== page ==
Black Panther Review & Parental Guidance

Black Panther was the last movie in the Marvel Cinematic Universe leading up to Avengers Infinity War. It holds the unique distinction of still playing in theaters when the movie is available for purchase on home video.

Black Panther Movie Review and Parental Guidance

Black Panther Review

Place in the Marvel Cinematic Universe

Black Panther made his debut in Captain America: Civil War. In the movie, King T’Chaka of Wakanda is killed and his son, T’Challa becomes king and the Black Panther. Black Panther picks up the story about a week later as T’Challa returns to Wakanda to officially become king.

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While Black Panther occurs after Captain America: Civil War, it is mostly an origin story film. If you have not seen previous films in the Marvel Cinematic Universe, you should be able to easily follow along with the film. The key events of Captain America: Civil War necessary to understand this film are shown in flashback scenes.

A couple of key information points:

  • Vibranium, a metal found only in Wakanda, is nearly indestructible. Captain America’s shield is made of Vibranium
  • Ulysses Klaue (Andy Serkis) stole Vibranium at the beginning of Avengers: Age of Ultron. He returns in this movie again looking for vibranium 
  • CIA Agent Everett Ross (Martin Freeman) first appeared in Captain America: Civil War where he was present at the bombing that killed T’Chaka.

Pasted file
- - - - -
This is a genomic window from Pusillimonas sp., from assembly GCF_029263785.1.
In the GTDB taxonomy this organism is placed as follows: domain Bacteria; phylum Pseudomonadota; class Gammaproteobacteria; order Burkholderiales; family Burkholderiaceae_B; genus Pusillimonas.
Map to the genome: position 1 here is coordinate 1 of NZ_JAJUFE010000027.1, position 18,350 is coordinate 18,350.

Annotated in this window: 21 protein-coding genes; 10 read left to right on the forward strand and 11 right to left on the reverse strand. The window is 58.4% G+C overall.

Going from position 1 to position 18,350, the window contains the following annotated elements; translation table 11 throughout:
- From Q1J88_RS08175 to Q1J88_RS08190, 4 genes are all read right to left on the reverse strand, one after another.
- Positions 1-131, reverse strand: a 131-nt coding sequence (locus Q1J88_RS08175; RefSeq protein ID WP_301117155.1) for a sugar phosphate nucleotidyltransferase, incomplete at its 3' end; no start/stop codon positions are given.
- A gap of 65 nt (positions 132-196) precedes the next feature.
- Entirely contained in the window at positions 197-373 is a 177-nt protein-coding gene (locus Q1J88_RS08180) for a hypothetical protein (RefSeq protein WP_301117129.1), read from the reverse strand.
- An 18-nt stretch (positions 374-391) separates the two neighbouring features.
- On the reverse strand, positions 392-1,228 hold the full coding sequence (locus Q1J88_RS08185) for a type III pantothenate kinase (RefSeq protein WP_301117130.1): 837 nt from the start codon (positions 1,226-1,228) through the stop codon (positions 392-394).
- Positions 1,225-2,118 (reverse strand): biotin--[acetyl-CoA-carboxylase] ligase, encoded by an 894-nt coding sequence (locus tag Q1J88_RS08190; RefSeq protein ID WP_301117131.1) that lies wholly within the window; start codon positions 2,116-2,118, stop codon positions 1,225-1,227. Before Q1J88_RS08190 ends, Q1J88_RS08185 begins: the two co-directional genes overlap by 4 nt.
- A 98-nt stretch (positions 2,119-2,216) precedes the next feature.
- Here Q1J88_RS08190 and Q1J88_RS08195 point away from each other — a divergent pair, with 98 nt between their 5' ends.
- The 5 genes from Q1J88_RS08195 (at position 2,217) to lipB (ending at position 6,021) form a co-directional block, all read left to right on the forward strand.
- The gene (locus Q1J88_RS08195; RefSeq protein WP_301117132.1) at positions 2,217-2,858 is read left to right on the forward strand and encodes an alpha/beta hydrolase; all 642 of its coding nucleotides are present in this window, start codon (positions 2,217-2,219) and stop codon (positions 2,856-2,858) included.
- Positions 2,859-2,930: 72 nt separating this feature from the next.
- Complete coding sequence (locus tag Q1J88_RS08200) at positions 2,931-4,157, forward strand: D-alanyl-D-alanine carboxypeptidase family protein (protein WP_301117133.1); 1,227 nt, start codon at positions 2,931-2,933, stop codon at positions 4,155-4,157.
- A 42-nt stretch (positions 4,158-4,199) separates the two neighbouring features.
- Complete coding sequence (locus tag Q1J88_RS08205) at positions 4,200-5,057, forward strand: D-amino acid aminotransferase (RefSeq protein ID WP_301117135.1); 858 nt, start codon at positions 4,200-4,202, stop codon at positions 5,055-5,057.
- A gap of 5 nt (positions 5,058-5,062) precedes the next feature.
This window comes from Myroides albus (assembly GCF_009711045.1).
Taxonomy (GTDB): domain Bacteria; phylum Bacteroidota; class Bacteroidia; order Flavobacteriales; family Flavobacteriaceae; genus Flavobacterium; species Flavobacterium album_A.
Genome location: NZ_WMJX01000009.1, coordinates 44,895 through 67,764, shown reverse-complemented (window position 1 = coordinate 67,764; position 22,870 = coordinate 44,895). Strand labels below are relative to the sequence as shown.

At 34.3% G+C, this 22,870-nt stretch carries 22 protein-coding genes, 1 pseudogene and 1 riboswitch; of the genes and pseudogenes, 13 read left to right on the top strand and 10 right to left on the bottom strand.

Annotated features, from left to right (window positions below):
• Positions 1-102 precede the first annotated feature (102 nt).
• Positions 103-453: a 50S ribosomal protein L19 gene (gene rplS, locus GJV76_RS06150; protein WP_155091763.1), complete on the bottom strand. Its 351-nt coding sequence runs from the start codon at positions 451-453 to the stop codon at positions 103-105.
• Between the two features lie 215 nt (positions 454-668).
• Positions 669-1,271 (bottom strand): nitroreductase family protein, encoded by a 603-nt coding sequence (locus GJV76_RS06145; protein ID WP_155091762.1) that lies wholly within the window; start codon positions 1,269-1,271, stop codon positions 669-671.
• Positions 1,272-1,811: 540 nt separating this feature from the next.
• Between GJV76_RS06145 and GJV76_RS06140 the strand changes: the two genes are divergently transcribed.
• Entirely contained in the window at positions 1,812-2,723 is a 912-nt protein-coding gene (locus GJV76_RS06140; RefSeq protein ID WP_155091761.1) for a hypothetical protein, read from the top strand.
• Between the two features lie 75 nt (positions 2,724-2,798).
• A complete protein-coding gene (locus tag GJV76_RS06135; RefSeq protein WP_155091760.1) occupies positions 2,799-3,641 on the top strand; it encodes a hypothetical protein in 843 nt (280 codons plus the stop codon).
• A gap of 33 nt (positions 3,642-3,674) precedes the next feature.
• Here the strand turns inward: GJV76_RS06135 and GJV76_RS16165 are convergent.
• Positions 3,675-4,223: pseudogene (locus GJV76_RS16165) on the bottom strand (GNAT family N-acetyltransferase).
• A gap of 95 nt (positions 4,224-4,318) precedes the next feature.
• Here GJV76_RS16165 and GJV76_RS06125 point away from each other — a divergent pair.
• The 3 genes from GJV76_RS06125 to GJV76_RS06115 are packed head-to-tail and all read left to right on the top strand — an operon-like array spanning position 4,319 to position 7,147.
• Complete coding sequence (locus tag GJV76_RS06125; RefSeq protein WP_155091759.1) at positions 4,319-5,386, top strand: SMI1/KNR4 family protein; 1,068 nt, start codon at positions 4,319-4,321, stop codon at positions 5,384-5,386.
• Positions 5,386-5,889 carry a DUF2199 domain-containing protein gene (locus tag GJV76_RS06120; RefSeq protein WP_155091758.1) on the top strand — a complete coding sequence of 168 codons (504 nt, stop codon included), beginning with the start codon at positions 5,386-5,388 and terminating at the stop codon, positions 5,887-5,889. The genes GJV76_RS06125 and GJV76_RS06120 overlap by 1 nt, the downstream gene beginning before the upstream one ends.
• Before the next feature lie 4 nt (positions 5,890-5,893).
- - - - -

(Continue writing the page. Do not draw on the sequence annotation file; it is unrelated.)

Black Panther - Everett Ross & Ulysses Klaue

I was a little disappointed that Black Panther didn’t further the overall plot of the Marvel Cinematic Universe. The only reference to the ongoing issues came in the second post credit scene (at the very end of the credits). This scene features a cameo by Bucky Barnes aka the Winter Soldier (Sebastian Stan). At the end of Captain America: Civil War, T’Challa agrees to protect and take care of him in Wakanda because of the remnants of mind-control. 
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Thoughts on Movie

While Black Panther was previously introduced, this serves as a great origin story movie. It delves into the source of his power, and gives more information on the source of Wakanda’s vibranium. 

Not only does the character feature a predominately black cast (with the exception of Freeman and Serkis), it also features a number of strong female characters. I loved the character of Shuri (Letitia Wright). She is T’Challa’s sister and a technological wiz – without falling into a nerd stereotype. She has a rebellious streak, is irreverent, and is not afraid of a fight.

Marvel Studios’ BLACK PANTHER..Shuri (Letitia Wright)..Ph: Matt Kennedy..©Marvel Studios 2018

The royal guards are an all female troop led by Okoye (Danai Gurira). Meanwhile, Nakia (Lupita Nyong’o) is a Wakanda spy and fighter – and T’Challa’s ex-girlfriend.

Marvel Studios' BLACK PANTHERL to R: Nakia (Lupita Nyong'o), T'Challa/Black Panther (Chadwick Boseman) and Okoye (Danai Gurira)Ph: Film Frame©Marvel Studios 2018

I thought the film did a good job of balancing the traditions of a tribal African society with a technologically advanced society.

Social Commentary